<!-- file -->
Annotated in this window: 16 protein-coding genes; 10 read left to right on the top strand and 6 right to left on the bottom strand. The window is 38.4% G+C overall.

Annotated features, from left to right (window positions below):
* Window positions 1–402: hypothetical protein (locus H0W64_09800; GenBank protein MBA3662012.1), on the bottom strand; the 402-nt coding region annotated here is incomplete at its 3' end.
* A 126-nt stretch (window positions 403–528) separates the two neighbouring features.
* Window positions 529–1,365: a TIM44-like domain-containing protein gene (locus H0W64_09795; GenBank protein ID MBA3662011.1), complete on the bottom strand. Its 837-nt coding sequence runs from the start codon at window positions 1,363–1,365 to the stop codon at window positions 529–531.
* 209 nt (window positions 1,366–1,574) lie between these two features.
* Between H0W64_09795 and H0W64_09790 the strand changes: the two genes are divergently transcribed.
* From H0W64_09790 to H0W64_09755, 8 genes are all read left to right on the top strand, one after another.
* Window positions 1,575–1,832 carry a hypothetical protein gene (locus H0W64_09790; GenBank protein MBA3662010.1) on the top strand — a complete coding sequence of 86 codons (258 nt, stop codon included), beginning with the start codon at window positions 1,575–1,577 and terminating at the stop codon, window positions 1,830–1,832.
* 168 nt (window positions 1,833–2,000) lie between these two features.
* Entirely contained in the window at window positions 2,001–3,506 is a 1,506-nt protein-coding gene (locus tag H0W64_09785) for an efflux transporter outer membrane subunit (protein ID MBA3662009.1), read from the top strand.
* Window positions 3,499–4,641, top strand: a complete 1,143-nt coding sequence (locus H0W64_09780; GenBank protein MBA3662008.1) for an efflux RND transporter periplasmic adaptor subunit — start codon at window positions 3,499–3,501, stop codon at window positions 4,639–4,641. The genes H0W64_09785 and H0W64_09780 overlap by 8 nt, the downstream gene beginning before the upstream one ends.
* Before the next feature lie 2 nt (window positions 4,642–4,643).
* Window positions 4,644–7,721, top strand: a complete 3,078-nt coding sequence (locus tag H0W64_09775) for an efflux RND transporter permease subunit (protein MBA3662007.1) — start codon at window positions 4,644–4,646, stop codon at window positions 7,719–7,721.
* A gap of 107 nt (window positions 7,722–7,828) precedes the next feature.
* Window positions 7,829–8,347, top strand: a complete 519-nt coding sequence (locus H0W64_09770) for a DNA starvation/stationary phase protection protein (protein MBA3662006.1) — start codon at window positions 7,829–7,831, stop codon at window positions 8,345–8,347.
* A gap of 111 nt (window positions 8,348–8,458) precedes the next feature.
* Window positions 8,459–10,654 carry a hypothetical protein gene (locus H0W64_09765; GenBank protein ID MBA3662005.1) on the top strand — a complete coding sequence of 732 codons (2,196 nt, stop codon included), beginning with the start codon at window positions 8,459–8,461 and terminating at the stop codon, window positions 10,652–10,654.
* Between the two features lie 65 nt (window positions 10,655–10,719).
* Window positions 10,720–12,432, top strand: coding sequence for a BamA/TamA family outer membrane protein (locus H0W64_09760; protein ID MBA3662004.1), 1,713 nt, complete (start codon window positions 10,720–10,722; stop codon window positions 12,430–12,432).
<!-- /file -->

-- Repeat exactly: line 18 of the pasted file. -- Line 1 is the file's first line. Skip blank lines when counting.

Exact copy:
* Window positions 8,459–10,654 carry a hypothetical protein gene (locus H0W64_09765; GenBank protein ID MBA3662005.1) on the top strand — a complete coding sequence of 732 codons (2,196 nt, stop codon included), beginning with the start codon at window positions 8,459–8,461 and terminating at the stop codon, window positions 10,652–10,654.